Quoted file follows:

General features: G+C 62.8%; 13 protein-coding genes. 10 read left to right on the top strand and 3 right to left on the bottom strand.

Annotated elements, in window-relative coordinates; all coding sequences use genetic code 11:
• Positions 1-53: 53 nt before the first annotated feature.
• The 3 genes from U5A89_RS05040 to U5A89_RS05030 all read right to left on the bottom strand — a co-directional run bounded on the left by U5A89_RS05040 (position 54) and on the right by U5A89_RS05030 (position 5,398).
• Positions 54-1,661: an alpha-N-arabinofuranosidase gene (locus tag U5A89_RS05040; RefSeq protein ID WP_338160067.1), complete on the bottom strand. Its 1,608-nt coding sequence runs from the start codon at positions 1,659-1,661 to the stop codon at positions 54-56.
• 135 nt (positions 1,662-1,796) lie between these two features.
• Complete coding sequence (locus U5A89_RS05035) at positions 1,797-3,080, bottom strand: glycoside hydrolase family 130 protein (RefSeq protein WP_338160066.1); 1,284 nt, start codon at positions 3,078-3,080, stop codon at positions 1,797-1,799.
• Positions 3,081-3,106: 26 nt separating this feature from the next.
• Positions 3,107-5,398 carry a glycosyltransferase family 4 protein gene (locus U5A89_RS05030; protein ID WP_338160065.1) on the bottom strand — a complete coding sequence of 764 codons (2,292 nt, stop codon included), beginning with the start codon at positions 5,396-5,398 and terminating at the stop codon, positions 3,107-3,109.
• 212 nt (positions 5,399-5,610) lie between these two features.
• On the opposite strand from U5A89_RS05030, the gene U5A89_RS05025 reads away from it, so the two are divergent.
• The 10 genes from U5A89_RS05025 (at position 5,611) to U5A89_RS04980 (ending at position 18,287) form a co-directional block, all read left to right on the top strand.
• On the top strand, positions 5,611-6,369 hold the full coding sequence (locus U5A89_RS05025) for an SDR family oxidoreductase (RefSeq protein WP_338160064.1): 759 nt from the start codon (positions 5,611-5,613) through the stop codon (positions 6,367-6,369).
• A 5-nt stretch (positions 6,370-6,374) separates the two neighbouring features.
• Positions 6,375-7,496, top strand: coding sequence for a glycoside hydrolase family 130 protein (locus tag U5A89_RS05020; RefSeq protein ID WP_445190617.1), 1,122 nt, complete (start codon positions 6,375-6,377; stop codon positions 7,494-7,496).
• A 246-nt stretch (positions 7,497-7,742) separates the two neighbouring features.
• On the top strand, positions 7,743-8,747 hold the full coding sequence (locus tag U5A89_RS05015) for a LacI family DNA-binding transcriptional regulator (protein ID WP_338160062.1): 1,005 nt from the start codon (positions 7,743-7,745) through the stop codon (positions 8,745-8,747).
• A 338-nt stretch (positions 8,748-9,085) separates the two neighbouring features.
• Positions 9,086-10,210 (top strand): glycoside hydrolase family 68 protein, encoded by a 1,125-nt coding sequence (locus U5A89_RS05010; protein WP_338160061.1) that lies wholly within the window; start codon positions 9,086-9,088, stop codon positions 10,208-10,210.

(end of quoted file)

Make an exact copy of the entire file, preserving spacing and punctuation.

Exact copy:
General features: G+C 62.8%; 13 protein-coding genes. 10 read left to right on the top strand and 3 right to left on the bottom strand.

Annotated elements, in window-relative coordinates; all coding sequences use genetic code 11:
• Positions 1-53: 53 nt before the first annotated feature.
• The 3 genes from U5A89_RS05040 to U5A89_RS05030 all read right to left on the bottom strand — a co-directional run bounded on the left by U5A89_RS05040 (position 54) and on the right by U5A89_RS05030 (position 5,398).
• Positions 54-1,661: an alpha-N-arabinofuranosidase gene (locus tag U5A89_RS05040; RefSeq protein ID WP_338160067.1), complete on the bottom strand. Its 1,608-nt coding sequence runs from the start codon at positions 1,659-1,661 to the stop codon at positions 54-56.
• 135 nt (positions 1,662-1,796) lie between these two features.
• Complete coding sequence (locus U5A89_RS05035) at positions 1,797-3,080, bottom strand: glycoside hydrolase family 130 protein (RefSeq protein WP_338160066.1); 1,284 nt, start codon at positions 3,078-3,080, stop codon at positions 1,797-1,799.
• Positions 3,081-3,106: 26 nt separating this feature from the next.
• Positions 3,107-5,398 carry a glycosyltransferase family 4 protein gene (locus U5A89_RS05030; protein ID WP_338160065.1) on the bottom strand — a complete coding sequence of 764 codons (2,292 nt, stop codon included), beginning with the start codon at positions 5,396-5,398 and terminating at the stop codon, positions 3,107-3,109.
• 212 nt (positions 5,399-5,610) lie between these two features.
• On the opposite strand from U5A89_RS05030, the gene U5A89_RS05025 reads away from it, so the two are divergent.
• The 10 genes from U5A89_RS05025 (at position 5,611) to U5A89_RS04980 (ending at position 18,287) form a co-directional block, all read left to right on the top strand.
• On the top strand, positions 5,611-6,369 hold the full coding sequence (locus U5A89_RS05025) for an SDR family oxidoreductase (RefSeq protein WP_338160064.1): 759 nt from the start codon (positions 5,611-5,613) through the stop codon (positions 6,367-6,369).
• A 5-nt stretch (positions 6,370-6,374) separates the two neighbouring features.
• Positions 6,375-7,496, top strand: coding sequence for a glycoside hydrolase family 130 protein (locus tag U5A89_RS05020; RefSeq protein ID WP_445190617.1), 1,122 nt, complete (start codon positions 6,375-6,377; stop codon positions 7,494-7,496).
• A 246-nt stretch (positions 7,497-7,742) separates the two neighbouring features.
• On the top strand, positions 7,743-8,747 hold the full coding sequence (locus tag U5A89_RS05015) for a LacI family DNA-binding transcriptional regulator (protein ID WP_338160062.1): 1,005 nt from the start codon (positions 7,743-7,745) through the stop codon (positions 8,745-8,747).
• A 338-nt stretch (positions 8,748-9,085) separates the two neighbouring features.
• Positions 9,086-10,210 (top strand): glycoside hydrolase family 68 protein, encoded by a 1,125-nt coding sequence (locus U5A89_RS05010; protein WP_338160061.1) that lies wholly within the window; start codon positions 9,086-9,088, stop codon positions 10,208-10,210.